Cooling Down Sunlight
This solar geo-engineering field experiment is aimed ultimately at creating a volcano-replicating technology, putting lots of sulphates into the stratosphere bounce sunlight back to space and decrease world temperature.
Cooling Down Sunlight
In an ingenious attempt to combat the threat of global warming, Two Harvard engineers plan use a balloon - flying 80,000 feet over Fort Sumner, New Mexico - to spray into the atmosphere thousands of tons of chemical particles to reflect sunlight back into space and thus artificially cool the planet down.
This solar geo-engineering field experiment is aimed ultimately at creating a volcano-replicating technology, putting lots of sulphates into the stratosphere bounce sunlight back to space and decrease world temperature. This is seen as an inexpensive method of slowing down global warming by some, but other scientists fear unpredictable, and even disastrous consequences for food supplies and weather systems.
Increasing sulphate levels may detract from the need to reduce carbon emissions, though microsoft founder Bill Gates is fully behind this venture, having previously commissioned a US aerospace company to make the case for large-scale deployment of solar geo-engineering technology- based solutions.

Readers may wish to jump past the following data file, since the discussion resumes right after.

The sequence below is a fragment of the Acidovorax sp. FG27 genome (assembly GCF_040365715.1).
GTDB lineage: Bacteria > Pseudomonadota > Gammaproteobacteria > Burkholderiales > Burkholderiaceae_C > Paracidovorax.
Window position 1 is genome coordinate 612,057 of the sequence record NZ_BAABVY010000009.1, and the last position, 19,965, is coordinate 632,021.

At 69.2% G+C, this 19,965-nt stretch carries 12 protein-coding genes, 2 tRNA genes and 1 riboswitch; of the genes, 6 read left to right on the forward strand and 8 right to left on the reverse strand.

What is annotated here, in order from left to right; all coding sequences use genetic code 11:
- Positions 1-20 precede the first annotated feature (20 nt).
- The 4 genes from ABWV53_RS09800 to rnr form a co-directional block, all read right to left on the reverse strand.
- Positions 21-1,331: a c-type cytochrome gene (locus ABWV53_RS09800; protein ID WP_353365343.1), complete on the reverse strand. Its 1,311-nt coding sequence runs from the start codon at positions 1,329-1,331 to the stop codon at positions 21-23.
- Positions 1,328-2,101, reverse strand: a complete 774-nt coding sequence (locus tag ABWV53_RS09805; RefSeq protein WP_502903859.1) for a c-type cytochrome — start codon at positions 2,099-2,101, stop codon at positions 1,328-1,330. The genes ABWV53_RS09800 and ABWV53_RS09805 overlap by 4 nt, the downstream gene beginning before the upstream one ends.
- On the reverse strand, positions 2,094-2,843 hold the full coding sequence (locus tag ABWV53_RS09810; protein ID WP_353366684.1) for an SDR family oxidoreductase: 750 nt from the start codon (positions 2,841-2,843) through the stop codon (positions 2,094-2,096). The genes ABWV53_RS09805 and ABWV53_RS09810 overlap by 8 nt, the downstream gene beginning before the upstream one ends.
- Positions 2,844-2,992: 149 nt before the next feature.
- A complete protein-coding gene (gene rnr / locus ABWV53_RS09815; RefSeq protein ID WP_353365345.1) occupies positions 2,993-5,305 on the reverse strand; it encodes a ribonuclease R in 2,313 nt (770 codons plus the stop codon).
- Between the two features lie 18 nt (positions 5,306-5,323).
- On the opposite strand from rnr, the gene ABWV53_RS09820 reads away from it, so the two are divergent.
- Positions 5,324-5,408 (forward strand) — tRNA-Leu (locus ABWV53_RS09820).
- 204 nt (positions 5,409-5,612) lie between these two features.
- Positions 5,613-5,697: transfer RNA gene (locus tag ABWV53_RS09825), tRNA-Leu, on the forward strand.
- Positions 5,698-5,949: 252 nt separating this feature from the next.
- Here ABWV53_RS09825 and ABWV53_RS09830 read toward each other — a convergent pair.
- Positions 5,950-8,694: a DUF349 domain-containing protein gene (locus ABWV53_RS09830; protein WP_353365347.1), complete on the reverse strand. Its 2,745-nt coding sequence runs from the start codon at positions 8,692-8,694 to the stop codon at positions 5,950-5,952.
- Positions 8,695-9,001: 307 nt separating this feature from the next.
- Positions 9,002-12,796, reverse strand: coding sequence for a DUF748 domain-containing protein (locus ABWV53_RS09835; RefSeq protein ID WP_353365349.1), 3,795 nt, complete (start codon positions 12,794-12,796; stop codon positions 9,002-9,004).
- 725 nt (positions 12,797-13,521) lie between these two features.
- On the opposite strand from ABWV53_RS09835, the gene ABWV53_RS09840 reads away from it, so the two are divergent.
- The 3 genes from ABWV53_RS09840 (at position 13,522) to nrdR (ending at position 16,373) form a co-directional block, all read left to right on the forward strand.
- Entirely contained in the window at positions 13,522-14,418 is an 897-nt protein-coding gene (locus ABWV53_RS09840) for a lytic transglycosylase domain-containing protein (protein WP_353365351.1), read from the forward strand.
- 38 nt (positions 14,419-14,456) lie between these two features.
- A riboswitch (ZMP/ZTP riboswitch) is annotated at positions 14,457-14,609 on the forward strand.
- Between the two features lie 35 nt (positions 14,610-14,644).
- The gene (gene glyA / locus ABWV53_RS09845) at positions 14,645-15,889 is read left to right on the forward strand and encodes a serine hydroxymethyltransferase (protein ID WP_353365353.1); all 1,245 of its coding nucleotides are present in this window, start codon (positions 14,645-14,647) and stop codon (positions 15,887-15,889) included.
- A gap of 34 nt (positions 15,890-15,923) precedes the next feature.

Thus it is that the Gates funded US experiment - with American James Anderson - should take off in 2013, involving the releasing of large particle clouds, in order to test sulphate particle sizes for effectiveness and also measure the impacts on ozone chemistry. This experiment will help improve models of how much larger-scale sulphate spraying could affect the ozone layer.
Whilst the experiments are not meant to harm the climate, the study of the impacts of sulphuric dust emitted by volcanoes gives environmental groups pause for thought, as the potential for further damage to the ozone layer - disruption of rainfall and potential threat to food supplies of billions of people.
A very recent study showed that solar radiation management could decrease rainfall in areas of North America and northern Eurasia by 15% and in central South America by more than 20%. Nonetheless, this project is definitely a step in the right direction, if we are ever to get global warming under control again.